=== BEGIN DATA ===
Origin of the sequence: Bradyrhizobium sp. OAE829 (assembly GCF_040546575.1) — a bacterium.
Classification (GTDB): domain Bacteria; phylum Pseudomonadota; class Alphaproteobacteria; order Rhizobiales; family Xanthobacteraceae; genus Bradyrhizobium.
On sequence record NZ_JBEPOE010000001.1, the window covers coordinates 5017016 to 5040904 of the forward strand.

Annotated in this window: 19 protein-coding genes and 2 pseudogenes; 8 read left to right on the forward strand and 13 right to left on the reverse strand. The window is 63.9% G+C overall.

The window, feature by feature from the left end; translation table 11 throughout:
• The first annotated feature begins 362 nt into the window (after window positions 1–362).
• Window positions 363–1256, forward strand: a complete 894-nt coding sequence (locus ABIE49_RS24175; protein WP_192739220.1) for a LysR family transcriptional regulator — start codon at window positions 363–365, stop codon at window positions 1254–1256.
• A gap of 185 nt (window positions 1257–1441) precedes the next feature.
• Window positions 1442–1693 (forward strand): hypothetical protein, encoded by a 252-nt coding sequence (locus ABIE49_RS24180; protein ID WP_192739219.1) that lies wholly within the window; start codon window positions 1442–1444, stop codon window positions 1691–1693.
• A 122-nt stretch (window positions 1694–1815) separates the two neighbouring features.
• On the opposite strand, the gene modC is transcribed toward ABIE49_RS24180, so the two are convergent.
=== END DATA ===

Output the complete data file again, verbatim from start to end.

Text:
Origin of the sequence: Bradyrhizobium sp. OAE829 (assembly GCF_040546575.1) — a bacterium.
Classification (GTDB): domain Bacteria; phylum Pseudomonadota; class Alphaproteobacteria; order Rhizobiales; family Xanthobacteraceae; genus Bradyrhizobium.
On sequence record NZ_JBEPOE010000001.1, the window covers coordinates 5017016 to 5040904 of the forward strand.

Annotated in this window: 19 protein-coding genes and 2 pseudogenes; 8 read left to right on the forward strand and 13 right to left on the reverse strand. The window is 63.9% G+C overall.

The window, feature by feature from the left end; translation table 11 throughout:
• The first annotated feature begins 362 nt into the window (after window positions 1–362).
• Window positions 363–1256, forward strand: a complete 894-nt coding sequence (locus ABIE49_RS24175; protein WP_192739220.1) for a LysR family transcriptional regulator — start codon at window positions 363–365, stop codon at window positions 1254–1256.
• A gap of 185 nt (window positions 1257–1441) precedes the next feature.
• Window positions 1442–1693 (forward strand): hypothetical protein, encoded by a 252-nt coding sequence (locus ABIE49_RS24180; protein ID WP_192739219.1) that lies wholly within the window; start codon window positions 1442–1444, stop codon window positions 1691–1693.
• A 122-nt stretch (window positions 1694–1815) separates the two neighbouring features.
• On the opposite strand, the gene modC is transcribed toward ABIE49_RS24180, so the two are convergent.